Share Email Print
cover

Proceedings Paper

Can the high-level content of natural images be indexed using local analysis?
Author(s): John Arthur Black; Mariano Phielipp; Greg Nielson; Sethuraman Panchanathan
Format Member Price Non-Member Price
PDF $14.40 $18.00

Paper Abstract

Early methods of image indexing relied heavily on color histograms, which characterize the global content of images. However, global indexing methods proved to be unsatisfactory, and researchers now employ more localized measures of image content, based on relatively small regions. At the same time, it has also become clear that image indexing should be based on higher-level visual content. This raises an important question: “Can the higher-level content of images be reliably indexed using local analysis?” In general, humans are better at indexing mid-level and high-level visual content than today’s automated indexing algorithms. Therefore, it makes sense to ascertain how well humans can perform midlevel or high-level indexing, based on small regions. This paper describes research that employs a set of outdoor scenery images (called the NaturePix image set) to compare how successfully humans can label the visual content of small regions of natural images when (1) these regions are seen in the context of the larger image, and (2) when these regions are extracted from (and are seen in isolation from) that larger image. The results of these experiments indicate what types of higher-level image content can be recognized locally, and how successfully high-level image content can be indexed on the basis of local feature analysis.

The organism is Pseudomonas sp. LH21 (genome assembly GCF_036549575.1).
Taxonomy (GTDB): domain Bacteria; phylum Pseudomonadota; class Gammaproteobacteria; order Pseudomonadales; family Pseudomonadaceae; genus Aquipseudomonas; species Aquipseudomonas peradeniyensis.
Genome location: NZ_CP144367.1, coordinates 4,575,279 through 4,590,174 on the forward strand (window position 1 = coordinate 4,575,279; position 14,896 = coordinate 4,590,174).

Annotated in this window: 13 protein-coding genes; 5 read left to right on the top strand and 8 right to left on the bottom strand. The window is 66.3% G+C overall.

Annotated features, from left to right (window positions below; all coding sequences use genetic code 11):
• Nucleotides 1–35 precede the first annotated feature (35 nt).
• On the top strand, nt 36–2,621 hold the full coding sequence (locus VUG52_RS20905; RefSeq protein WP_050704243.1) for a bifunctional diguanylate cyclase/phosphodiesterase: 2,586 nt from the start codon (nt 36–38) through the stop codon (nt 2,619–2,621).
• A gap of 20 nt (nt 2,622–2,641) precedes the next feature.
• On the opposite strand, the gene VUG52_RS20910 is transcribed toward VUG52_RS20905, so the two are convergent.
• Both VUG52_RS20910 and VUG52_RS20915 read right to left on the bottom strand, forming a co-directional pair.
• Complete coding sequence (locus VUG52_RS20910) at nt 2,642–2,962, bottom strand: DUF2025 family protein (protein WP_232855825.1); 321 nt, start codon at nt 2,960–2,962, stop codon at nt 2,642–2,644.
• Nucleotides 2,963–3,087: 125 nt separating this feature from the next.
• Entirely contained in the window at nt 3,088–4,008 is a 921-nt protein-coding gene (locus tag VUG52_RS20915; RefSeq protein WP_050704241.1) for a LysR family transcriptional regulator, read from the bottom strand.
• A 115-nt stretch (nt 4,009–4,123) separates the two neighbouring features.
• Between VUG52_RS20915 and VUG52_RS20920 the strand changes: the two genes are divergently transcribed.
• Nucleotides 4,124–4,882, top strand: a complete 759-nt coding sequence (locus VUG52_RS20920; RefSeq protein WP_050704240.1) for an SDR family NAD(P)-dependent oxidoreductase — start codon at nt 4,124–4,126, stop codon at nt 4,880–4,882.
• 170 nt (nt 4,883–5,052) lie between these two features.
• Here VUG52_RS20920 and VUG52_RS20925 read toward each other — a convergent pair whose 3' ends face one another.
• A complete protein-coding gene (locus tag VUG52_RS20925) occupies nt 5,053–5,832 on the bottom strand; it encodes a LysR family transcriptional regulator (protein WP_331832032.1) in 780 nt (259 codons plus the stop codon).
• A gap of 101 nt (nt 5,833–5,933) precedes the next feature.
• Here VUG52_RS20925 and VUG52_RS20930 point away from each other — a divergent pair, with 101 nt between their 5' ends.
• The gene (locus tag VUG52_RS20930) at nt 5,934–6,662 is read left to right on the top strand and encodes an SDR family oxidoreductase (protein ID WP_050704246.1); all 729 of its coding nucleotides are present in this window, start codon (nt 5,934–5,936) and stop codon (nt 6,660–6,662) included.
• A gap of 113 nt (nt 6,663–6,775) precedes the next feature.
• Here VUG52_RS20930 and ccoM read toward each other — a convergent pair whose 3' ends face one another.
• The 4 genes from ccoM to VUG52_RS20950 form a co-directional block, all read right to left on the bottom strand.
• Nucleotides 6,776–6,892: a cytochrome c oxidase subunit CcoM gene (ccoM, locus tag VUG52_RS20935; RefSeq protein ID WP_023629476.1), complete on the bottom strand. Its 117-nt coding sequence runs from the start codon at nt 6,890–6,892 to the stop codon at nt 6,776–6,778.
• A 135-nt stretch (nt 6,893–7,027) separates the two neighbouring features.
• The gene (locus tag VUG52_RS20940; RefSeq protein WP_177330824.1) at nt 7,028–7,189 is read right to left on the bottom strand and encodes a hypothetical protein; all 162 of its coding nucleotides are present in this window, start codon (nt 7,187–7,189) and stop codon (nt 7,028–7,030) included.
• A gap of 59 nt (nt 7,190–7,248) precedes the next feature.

Paper Details

Date Published: 7 June 2004
PDF: 12 pages
Proc. SPIE 5292, Human Vision and Electronic Imaging IX, (7 June 2004); doi: 10.1117/12.527316
Show Author Affiliations
John Arthur Black, Arizona State Univ. (United States)
Mariano Phielipp, Arizona State Univ. (United States)
Greg Nielson, Arizona State Univ. (United States)
Sethuraman Panchanathan, Arizona State Univ. (United States)


Published in SPIE Proceedings Vol. 5292:
Human Vision and Electronic Imaging IX
Bernice E. Rogowitz; Thrasyvoulos N. Pappas, Editor(s)

© SPIE. Terms of Use
Back to Top